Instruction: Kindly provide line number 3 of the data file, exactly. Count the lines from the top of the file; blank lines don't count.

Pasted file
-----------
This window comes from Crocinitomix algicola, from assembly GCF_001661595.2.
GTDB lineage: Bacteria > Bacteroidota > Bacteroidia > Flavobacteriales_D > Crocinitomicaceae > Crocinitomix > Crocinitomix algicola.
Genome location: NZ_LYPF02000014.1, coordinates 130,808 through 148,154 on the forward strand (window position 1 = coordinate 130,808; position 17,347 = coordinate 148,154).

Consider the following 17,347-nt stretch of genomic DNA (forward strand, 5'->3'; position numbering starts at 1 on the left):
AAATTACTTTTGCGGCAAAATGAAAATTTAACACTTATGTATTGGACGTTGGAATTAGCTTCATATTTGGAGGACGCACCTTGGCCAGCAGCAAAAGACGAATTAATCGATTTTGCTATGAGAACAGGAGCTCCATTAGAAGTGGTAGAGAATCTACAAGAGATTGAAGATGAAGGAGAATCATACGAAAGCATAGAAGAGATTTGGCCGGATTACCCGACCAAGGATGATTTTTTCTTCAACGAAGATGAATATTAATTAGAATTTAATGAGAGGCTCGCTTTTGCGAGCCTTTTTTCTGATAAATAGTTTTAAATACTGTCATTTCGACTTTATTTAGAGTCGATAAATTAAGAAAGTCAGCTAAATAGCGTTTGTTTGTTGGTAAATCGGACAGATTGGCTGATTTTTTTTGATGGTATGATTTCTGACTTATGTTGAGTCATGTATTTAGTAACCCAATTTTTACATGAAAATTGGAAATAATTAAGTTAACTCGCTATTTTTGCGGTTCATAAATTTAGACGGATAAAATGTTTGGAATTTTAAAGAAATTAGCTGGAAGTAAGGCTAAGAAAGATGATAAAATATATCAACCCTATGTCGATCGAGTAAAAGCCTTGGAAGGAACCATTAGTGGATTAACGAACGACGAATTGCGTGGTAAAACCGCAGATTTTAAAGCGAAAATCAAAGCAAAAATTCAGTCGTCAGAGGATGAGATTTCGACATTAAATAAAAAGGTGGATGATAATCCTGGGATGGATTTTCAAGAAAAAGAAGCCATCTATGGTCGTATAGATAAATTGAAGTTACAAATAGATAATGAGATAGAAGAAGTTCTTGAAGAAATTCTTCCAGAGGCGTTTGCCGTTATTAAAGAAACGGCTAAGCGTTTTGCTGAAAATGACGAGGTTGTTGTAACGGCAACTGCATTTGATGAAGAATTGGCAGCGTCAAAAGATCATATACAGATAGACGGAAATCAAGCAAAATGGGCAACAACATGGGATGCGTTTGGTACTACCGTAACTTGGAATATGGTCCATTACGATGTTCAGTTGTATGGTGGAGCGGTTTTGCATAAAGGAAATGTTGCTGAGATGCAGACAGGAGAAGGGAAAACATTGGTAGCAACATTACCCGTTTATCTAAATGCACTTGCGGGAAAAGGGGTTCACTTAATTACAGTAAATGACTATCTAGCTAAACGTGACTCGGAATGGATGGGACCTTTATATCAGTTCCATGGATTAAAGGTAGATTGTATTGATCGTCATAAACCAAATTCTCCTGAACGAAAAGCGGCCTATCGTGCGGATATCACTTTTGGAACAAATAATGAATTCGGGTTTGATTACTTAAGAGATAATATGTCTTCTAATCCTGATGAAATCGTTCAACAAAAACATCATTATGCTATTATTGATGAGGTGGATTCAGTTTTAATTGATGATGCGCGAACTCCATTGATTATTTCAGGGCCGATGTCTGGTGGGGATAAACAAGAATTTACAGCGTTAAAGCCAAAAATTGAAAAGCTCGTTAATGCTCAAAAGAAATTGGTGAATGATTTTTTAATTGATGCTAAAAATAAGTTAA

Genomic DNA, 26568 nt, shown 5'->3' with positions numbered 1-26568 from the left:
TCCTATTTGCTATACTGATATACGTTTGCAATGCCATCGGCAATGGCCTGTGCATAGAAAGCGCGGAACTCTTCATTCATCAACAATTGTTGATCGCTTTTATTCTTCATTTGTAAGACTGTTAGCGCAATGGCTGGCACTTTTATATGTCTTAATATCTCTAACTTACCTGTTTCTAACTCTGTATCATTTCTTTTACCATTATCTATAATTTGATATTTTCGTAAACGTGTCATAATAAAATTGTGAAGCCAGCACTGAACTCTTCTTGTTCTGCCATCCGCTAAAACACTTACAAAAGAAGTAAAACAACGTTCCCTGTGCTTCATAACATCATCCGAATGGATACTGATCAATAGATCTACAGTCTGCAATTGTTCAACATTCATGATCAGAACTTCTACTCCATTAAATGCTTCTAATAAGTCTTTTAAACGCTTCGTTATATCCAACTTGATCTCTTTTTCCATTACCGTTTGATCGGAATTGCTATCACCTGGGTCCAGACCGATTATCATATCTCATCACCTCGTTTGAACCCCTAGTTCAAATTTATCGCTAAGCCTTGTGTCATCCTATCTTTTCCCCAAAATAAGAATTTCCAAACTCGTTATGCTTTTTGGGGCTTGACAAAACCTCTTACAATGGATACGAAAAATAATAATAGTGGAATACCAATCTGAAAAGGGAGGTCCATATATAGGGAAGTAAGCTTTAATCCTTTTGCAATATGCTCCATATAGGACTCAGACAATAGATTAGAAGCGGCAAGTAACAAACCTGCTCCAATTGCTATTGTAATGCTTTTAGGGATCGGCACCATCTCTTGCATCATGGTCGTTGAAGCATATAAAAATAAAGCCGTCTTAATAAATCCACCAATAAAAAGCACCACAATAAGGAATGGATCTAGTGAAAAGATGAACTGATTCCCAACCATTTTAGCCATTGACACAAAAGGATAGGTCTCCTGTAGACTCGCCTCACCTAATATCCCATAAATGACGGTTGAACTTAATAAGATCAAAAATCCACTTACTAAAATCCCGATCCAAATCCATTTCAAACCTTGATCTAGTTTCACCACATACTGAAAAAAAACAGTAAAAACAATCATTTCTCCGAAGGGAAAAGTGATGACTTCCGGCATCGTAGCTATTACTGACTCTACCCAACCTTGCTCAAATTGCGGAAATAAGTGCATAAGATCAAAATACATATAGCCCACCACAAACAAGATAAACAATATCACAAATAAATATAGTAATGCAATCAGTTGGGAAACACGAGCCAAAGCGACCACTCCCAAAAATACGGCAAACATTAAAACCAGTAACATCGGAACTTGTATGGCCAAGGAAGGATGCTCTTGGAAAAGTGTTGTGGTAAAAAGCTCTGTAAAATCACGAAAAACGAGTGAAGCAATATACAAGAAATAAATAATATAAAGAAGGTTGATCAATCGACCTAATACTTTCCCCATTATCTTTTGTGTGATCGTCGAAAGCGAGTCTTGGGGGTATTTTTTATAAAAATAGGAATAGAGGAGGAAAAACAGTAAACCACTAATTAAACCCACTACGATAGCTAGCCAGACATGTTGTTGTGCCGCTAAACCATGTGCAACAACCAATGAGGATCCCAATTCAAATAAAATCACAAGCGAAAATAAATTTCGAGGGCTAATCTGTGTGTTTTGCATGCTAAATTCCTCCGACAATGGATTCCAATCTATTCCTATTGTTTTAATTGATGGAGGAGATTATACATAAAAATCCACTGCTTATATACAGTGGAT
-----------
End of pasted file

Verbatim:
Genome location: NZ_LYPF02000014.1, coordinates 130,808 through 148,154 on the forward strand (window position 1 = coordinate 130,808; position 17,347 = coordinate 148,154).